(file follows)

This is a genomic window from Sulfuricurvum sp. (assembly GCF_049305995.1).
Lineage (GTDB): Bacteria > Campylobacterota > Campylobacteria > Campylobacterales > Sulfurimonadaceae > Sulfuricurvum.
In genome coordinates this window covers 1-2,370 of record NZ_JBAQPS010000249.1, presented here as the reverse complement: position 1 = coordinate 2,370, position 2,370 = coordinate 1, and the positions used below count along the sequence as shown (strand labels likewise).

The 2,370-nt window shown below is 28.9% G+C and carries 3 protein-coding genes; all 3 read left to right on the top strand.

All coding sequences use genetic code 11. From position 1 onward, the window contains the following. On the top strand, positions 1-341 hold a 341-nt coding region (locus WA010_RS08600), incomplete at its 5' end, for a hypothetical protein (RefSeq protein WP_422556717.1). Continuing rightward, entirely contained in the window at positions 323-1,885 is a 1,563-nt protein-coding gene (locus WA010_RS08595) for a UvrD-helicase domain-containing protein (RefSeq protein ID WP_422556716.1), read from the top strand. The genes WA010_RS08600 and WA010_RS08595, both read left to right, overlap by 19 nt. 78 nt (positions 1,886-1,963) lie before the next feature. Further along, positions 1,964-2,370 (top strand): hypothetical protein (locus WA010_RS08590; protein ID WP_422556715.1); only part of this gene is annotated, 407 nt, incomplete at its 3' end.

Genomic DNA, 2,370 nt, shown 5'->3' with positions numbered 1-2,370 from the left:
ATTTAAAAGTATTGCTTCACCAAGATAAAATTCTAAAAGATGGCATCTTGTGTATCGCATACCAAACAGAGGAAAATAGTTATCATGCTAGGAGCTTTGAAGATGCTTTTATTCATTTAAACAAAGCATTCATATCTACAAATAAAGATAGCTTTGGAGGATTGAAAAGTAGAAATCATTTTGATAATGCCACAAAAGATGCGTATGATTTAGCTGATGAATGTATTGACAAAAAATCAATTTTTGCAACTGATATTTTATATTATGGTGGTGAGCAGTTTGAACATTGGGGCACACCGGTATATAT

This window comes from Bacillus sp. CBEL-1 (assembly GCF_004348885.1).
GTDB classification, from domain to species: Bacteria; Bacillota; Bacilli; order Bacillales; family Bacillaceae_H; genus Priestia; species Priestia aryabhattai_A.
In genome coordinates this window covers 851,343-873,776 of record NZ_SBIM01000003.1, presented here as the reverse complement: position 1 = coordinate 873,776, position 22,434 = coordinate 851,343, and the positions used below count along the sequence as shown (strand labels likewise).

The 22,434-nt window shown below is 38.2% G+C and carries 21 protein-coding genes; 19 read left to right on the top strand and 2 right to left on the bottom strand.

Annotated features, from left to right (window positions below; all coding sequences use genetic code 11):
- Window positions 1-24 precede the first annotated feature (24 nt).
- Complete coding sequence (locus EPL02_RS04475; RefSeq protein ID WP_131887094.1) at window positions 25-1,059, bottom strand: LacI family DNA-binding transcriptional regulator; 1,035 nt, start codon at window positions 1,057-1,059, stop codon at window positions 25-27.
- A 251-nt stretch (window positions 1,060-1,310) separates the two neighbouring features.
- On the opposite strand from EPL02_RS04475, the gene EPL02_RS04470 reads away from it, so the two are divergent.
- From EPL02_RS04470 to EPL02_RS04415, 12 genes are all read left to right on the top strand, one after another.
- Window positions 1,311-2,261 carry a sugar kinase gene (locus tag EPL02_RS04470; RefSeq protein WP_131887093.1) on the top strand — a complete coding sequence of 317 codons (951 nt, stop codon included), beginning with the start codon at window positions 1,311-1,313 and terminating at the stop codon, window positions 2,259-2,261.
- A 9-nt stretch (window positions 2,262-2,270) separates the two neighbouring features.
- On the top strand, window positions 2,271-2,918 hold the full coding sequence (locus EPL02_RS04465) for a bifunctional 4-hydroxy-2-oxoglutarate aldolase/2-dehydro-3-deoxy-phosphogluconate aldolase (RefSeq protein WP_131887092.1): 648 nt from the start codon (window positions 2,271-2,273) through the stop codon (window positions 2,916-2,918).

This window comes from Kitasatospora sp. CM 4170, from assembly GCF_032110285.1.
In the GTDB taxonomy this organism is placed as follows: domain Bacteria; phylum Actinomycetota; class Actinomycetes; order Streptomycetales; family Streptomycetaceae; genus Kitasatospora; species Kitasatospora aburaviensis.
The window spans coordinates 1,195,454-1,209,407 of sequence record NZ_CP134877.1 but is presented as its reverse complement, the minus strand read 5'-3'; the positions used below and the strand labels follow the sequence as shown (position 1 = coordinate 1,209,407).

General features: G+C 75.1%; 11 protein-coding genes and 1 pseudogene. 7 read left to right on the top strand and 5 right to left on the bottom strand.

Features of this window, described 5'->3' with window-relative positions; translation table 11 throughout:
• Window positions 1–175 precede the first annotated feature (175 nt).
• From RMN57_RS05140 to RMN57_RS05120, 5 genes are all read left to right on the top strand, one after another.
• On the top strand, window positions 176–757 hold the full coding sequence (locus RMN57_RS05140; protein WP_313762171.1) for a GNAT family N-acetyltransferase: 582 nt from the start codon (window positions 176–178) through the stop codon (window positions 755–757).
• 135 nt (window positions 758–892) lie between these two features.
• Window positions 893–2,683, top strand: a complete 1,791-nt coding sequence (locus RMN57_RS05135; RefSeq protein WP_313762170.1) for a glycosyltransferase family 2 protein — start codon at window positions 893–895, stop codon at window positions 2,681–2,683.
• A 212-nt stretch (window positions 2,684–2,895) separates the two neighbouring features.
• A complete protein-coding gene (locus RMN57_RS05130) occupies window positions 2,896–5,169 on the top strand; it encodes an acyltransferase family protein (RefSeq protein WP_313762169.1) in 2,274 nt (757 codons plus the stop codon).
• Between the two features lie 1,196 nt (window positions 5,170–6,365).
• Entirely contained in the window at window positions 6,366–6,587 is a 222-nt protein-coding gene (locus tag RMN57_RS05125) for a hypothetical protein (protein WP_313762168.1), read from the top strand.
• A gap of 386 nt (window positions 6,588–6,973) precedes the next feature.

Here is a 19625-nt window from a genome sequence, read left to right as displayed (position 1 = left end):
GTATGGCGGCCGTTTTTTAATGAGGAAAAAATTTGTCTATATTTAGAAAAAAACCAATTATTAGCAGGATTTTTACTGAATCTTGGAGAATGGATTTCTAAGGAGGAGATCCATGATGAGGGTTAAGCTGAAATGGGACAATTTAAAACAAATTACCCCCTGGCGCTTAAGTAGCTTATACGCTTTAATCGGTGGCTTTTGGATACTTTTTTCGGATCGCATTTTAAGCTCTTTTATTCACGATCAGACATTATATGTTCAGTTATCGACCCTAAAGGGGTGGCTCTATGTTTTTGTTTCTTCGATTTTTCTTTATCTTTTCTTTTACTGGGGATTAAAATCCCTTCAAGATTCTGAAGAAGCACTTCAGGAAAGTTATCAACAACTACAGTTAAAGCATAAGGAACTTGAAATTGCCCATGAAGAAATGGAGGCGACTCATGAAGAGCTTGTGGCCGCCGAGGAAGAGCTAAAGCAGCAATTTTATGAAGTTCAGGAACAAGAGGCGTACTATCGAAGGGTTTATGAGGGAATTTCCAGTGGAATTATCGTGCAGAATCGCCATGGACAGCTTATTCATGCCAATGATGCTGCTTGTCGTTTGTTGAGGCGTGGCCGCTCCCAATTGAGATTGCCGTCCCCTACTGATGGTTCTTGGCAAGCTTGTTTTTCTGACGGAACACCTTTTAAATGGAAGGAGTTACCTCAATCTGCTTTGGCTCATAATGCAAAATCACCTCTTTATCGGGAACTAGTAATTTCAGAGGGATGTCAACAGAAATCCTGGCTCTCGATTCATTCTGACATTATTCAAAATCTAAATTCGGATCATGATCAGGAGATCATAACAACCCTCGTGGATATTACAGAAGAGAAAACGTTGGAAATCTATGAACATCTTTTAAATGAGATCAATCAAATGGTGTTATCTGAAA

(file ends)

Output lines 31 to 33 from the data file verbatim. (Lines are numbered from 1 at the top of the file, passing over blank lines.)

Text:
• A 212-nt stretch (window positions 2,684–2,895) separates the two neighbouring features.
• A complete protein-coding gene (locus RMN57_RS05130) occupies window positions 2,896–5,169 on the top strand; it encodes an acyltransferase family protein (RefSeq protein WP_313762169.1) in 2,274 nt (757 codons plus the stop codon).
• Between the two features lie 1,196 nt (window positions 5,170–6,365).